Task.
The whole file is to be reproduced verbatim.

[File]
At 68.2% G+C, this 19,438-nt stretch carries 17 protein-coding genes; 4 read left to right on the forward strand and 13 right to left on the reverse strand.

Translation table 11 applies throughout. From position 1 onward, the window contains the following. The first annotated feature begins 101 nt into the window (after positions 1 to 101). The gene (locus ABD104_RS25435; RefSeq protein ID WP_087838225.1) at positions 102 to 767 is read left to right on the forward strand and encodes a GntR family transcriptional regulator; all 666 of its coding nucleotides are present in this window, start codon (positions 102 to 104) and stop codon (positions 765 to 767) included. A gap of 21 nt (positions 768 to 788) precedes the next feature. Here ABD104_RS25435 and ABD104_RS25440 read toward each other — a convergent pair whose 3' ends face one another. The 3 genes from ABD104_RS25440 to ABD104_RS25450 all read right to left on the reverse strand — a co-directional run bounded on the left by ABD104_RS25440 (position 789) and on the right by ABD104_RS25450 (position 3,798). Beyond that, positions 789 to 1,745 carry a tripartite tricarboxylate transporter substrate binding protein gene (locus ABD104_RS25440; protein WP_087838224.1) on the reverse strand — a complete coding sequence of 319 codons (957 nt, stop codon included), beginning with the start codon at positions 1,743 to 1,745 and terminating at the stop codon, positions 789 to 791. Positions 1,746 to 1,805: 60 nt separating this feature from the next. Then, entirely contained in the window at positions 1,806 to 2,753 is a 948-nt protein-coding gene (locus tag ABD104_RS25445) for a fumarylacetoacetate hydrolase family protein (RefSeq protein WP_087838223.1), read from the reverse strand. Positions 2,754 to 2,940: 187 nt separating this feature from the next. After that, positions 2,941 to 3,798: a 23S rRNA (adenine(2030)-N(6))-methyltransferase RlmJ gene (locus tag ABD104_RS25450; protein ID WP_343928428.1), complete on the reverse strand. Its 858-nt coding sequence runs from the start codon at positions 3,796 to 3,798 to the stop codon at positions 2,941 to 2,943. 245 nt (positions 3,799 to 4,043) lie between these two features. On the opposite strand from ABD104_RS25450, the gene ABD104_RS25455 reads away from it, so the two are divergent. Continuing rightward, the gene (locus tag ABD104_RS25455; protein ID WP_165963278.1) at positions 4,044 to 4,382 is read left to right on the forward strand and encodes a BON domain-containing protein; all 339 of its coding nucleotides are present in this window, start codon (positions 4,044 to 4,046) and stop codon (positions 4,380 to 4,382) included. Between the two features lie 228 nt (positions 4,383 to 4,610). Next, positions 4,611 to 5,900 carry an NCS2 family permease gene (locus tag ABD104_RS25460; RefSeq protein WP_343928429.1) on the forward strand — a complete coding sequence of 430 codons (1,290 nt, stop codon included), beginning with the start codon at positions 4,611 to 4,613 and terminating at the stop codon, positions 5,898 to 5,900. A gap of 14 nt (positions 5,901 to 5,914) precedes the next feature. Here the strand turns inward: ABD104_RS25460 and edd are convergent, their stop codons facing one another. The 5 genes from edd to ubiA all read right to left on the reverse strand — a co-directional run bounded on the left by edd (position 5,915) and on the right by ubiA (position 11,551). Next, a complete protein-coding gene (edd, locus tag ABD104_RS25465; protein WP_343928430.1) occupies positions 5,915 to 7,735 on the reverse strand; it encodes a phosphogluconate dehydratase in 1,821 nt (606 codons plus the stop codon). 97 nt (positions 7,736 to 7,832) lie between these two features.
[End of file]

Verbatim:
At 68.2% G+C, this 19,438-nt stretch carries 17 protein-coding genes; 4 read left to right on the forward strand and 13 right to left on the reverse strand.

Translation table 11 applies throughout. From position 1 onward, the window contains the following. The first annotated feature begins 101 nt into the window (after positions 1 to 101). The gene (locus ABD104_RS25435; RefSeq protein ID WP_087838225.1) at positions 102 to 767 is read left to right on the forward strand and encodes a GntR family transcriptional regulator; all 666 of its coding nucleotides are present in this window, start codon (positions 102 to 104) and stop codon (positions 765 to 767) included. A gap of 21 nt (positions 768 to 788) precedes the next feature. Here ABD104_RS25435 and ABD104_RS25440 read toward each other — a convergent pair whose 3' ends face one another. The 3 genes from ABD104_RS25440 to ABD104_RS25450 all read right to left on the reverse strand — a co-directional run bounded on the left by ABD104_RS25440 (position 789) and on the right by ABD104_RS25450 (position 3,798). Beyond that, positions 789 to 1,745 carry a tripartite tricarboxylate transporter substrate binding protein gene (locus ABD104_RS25440; protein WP_087838224.1) on the reverse strand — a complete coding sequence of 319 codons (957 nt, stop codon included), beginning with the start codon at positions 1,743 to 1,745 and terminating at the stop codon, positions 789 to 791. Positions 1,746 to 1,805: 60 nt separating this feature from the next. Then, entirely contained in the window at positions 1,806 to 2,753 is a 948-nt protein-coding gene (locus tag ABD104_RS25445) for a fumarylacetoacetate hydrolase family protein (RefSeq protein WP_087838223.1), read from the reverse strand. Positions 2,754 to 2,940: 187 nt separating this feature from the next. After that, positions 2,941 to 3,798: a 23S rRNA (adenine(2030)-N(6))-methyltransferase RlmJ gene (locus tag ABD104_RS25450; protein ID WP_343928428.1), complete on the reverse strand. Its 858-nt coding sequence runs from the start codon at positions 3,796 to 3,798 to the stop codon at positions 2,941 to 2,943. 245 nt (positions 3,799 to 4,043) lie between these two features. On the opposite strand from ABD104_RS25450, the gene ABD104_RS25455 reads away from it, so the two are divergent. Continuing rightward, the gene (locus tag ABD104_RS25455; protein ID WP_165963278.1) at positions 4,044 to 4,382 is read left to right on the forward strand and encodes a BON domain-containing protein; all 339 of its coding nucleotides are present in this window, start codon (positions 4,044 to 4,046) and stop codon (positions 4,380 to 4,382) included. Between the two features lie 228 nt (positions 4,383 to 4,610). Next, positions 4,611 to 5,900 carry an NCS2 family permease gene (locus tag ABD104_RS25460; RefSeq protein WP_343928429.1) on the forward strand — a complete coding sequence of 430 codons (1,290 nt, stop codon included), beginning with the start codon at positions 4,611 to 4,613 and terminating at the stop codon, positions 5,898 to 5,900. A gap of 14 nt (positions 5,901 to 5,914) precedes the next feature. Here the strand turns inward: ABD104_RS25460 and edd are convergent, their stop codons facing one another. The 5 genes from edd to ubiA all read right to left on the reverse strand — a co-directional run bounded on the left by edd (position 5,915) and on the right by ubiA (position 11,551). Next, a complete protein-coding gene (edd, locus tag ABD104_RS25465; protein WP_343928430.1) occupies positions 5,915 to 7,735 on the reverse strand; it encodes a phosphogluconate dehydratase in 1,821 nt (606 codons plus the stop codon). 97 nt (positions 7,736 to 7,832) lie between these two features.